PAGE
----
The boy had never watched a sunset. That's what he told Lawson Wijesooriya after they'd reached the top of the hill. It was 2006 and she was on a camping trip in Central Virginia along with three volunteers and a group of five schoolchildren from Church Hill.
Wijesooriya had gone hiking with one 12-year-old who came from a particularly difficult background, she says. They sat and watched while the sun slowly disappeared below the horizon. “That was one of those moments that make you realize what limited access that some of these kids have to nature,” Wijesooriya says. “We have to be better about giving them that.”
That's Wijesooriya's mission. A teacher by trade, she works part-time as the executive director of the Blue Sky Fund, an East End nonprofit built around the idea that being a healthy human being requires regular interaction with the natural world.
For Wijesooriya, it's the proverbial dream job. She spent much of her formative years first as an attendee, and then as a counselor, at the Teton Valley Ranch summer camp in the wilds of Wyoming. “It was where so much of my own self-discovery took place,” she says. So when Blue Sky founder Fritz Knapp approached her in 2006 with an offer to help Richmond youth who couldn't otherwise afford sleep-away camp to have similar experiences, she jumped.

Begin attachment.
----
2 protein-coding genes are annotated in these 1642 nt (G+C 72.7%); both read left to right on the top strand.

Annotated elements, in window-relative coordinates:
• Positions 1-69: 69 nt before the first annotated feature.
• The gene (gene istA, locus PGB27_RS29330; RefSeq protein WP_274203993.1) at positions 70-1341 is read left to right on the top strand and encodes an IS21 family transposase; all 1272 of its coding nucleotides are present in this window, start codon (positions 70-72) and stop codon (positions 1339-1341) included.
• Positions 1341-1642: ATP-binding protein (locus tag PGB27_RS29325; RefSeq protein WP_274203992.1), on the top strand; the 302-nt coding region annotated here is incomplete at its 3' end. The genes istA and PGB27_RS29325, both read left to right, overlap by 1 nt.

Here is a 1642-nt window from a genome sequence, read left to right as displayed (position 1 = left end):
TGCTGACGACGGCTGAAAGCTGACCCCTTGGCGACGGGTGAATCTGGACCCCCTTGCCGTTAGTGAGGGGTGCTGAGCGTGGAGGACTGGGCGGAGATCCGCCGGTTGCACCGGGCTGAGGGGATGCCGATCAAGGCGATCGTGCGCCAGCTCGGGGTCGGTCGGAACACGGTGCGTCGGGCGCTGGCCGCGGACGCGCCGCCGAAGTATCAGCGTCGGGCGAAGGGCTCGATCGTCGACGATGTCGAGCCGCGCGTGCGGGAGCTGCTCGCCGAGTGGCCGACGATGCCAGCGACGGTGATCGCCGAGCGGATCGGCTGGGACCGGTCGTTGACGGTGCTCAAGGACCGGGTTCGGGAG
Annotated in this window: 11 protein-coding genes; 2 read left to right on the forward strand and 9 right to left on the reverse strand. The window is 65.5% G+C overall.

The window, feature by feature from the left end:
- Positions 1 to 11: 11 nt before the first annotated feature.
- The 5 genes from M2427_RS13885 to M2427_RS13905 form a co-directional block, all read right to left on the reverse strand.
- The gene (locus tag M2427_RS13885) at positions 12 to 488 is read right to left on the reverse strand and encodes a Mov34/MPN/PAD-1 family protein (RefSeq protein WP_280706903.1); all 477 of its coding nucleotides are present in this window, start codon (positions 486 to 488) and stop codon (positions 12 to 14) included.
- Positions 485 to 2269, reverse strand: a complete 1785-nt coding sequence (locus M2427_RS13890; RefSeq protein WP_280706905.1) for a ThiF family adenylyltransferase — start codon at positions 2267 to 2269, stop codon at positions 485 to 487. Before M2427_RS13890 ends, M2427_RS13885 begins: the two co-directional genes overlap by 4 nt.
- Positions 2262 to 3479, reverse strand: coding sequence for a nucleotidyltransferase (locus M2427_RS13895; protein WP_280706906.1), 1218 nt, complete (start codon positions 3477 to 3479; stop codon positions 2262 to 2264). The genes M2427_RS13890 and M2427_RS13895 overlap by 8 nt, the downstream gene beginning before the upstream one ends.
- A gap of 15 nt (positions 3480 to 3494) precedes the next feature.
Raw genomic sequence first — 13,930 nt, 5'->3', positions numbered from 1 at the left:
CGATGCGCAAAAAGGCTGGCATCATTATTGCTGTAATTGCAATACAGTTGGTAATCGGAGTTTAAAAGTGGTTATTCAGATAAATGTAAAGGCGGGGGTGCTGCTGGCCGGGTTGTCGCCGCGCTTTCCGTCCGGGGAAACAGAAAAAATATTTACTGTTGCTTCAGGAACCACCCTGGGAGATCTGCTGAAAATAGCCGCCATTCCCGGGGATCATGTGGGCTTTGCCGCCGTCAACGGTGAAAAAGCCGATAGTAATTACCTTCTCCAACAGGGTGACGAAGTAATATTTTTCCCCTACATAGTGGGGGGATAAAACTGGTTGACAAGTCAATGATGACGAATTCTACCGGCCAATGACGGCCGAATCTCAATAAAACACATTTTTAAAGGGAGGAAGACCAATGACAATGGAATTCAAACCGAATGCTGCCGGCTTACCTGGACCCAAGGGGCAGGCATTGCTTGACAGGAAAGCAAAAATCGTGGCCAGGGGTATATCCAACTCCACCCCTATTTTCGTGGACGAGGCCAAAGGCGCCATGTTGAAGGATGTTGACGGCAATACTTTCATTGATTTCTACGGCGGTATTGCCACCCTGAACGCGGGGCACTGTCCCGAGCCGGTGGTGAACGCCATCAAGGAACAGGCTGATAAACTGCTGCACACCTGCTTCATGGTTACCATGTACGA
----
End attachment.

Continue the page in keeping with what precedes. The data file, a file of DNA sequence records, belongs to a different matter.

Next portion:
Three years after that first trip, Blue Sky has seen its budget grow while serving more than 350 Richmond children a month with programs that take them everywhere from James River Park to deep in the Blue Ridge Mountains.
If that weren't enough to show her commitment to Richmond's East End, Wijesooriya also runs the Church Hill Games, consults with the Anna Julia Cooper Episcopal School and helped found the East End Fellowship.